VOLSKY: The reason I work in progressive politics at all is because I grew up in the Soviet Union, where you were told every single day that lawmakers were working for you, and they are making things better for you, and you are all equal.  The reality, the reason why we literally had to flee, first to Israel, and then to America was that being Jewish in the Soviet Union at that time—and I suspect is also to some degree true today in Russia—was very difficult. You were locked out of opportunities, you couldn’t go to colleges, you couldn’t get good jobs just because you were Jewish.

From a very early age [I was exposed to] the gap between what lawmakers actually say and what they do in reality. And this issue followed me to America, and so when I sat down on Dec. 2, 2015 [San Bernardino shooting] and saw the hypocrisy of “thoughts and prayers,” I [realized] I had honestly seen it before, and in that moment it really sparked an anger inside of me that I think goes back to those roots.

TCR: You write in the book that the Founding Fathers would have embraced Guns Down’s policies. Can you put this debate into historical perspective?

VOLSKY: The history here is really important. The fact that during the drafting of the Constitution and the drafting of the [Second] Amendment there was no argument about an absolute right to own a firearm, and to the extent that it was discussed, their understanding of what it meant to own a firearm really extended to the militia, not to the individual. And this notion of an individual right to own a firearm, which the Supreme Court would then find many years later in 2008 in the Heller case [District of Columbia v. Heller], that wasn’t something that we birthed in the beginning of our nation.

That is really something that came out following the revolt within the National Rifle Association  (NRA) leadership in 1977, and it came out of a multi-million dollar propaganda campaign on behalf of the NRA and the really successful work they were able to do in the legal profession through the states to build and create a new understanding of what the Second Amendment meant.

The argument that I make is that the Founding Fathers would be shocked to learn that the Second Amendment actually extended individual rights to own and have a firearm. That is certainly not the way they talked about it; that’s not the way they wrote about it; that wasn’t the debate at the time. It really evolved into that understanding as a result of a very powerful gun lobby and that of course has created a standstill in our politics and has cost hundreds of thousands of lives.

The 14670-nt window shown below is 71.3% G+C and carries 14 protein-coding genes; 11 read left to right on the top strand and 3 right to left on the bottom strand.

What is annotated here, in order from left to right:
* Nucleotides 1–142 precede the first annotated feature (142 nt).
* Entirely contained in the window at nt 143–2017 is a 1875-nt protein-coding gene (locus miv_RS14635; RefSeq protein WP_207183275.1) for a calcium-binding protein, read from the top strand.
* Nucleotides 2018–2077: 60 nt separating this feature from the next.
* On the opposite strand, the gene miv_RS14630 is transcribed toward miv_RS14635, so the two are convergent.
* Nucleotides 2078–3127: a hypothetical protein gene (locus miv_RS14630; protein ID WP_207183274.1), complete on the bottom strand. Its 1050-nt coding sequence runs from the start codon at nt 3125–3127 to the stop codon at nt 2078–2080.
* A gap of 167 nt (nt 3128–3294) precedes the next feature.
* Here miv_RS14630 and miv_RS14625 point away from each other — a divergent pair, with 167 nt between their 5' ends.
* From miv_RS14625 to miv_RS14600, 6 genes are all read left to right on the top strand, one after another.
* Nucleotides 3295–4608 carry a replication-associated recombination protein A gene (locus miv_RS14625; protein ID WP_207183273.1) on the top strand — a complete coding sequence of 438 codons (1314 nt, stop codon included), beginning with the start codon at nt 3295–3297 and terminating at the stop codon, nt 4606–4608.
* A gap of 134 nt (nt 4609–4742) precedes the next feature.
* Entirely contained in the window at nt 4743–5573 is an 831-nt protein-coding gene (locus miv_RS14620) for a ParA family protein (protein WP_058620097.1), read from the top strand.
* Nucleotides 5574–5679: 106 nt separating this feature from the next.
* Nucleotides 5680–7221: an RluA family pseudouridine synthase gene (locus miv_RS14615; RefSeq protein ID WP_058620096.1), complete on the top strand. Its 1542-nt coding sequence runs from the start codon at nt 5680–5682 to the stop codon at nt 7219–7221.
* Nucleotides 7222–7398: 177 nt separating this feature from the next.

TCR: You cite research showing that Americans make up five percent of the global population, yet they make-up approximately half of the world’s civilian gun owners. Are these striking figures part of an historical continuum or did a specific event or political era trigger mass gun ownership?

VOLSKY: Americans have long had a place in their culture for guns. This didn’t make it into the final book, but it certainly continued as America began to expand West. Guns were used for all kinds of purposes, to clear the land of indigenous people. That was also the case during colonial days when guns were used to enslave people and exert a degree of power. That’s just the history of guns in America. And you certainly move into what was happening during the time of the Martin Luther King assassination [April 1968], and the John F. Kennedy  assassination [November 1963], and the rise of urban unrest, and how certain parts of the population responded to that with gun ownership.

What I find more interesting is the change in the National Rifle Association (NRA) that really occurred in the latter end of the 1970s. There was new leadership at the time, and with it came this notion that any kind of gun control violates the Second Amendment. That the right within the Second Amendment is far broader than past NRA leaders, than the Supreme Court, had argued, and that’s really in many ways the starting point of gun fundamentalism that said you cannot regulate my ability to have a gun. That my freedom to have a gun for all intent of purposes is absolute. That’s an idea that the NRA birthed in the late 1970s, and that’s an idea they spent millions of dollars propagating.

So, whereas before Americans had guns, [they] also understood that those guns could be controlled for the interest of public safety. You actually saw that in the Wild West days, where many of those towns actually had very strict gun control. You saw that in the way the NRA publicly thought about guns in the early part of the 1900s; that all changed in the 1970s. So part of the argument I make is that the modern notion from gun enthusiasts that the Second Amendment is absolute, and that their right to own any kind of gun could bear almost no restriction, that’s a pure invention.

The NRA invented that for two reasons: one is to sell memberships, and two is to help the gun industry sell more guns.

TCR: You write that the NRA is powerful not only because it shapes gun policy, but also because it has built a social community and identity. 

VOLSKY: The social construct piece, the social identity of the gun owner was probably the most interesting part for me as I began researching and writing the book. It was important for me to understand: why is it that gun owners are so much more likely to call their members of Congress? [Why] are [they] so much more likely to be plugged into the advocacy on their side of the issue? The NRA doesn’t make arguments around facts and figures, they make arguments around what it means for an individual to own a firearm and what kind of individual that is.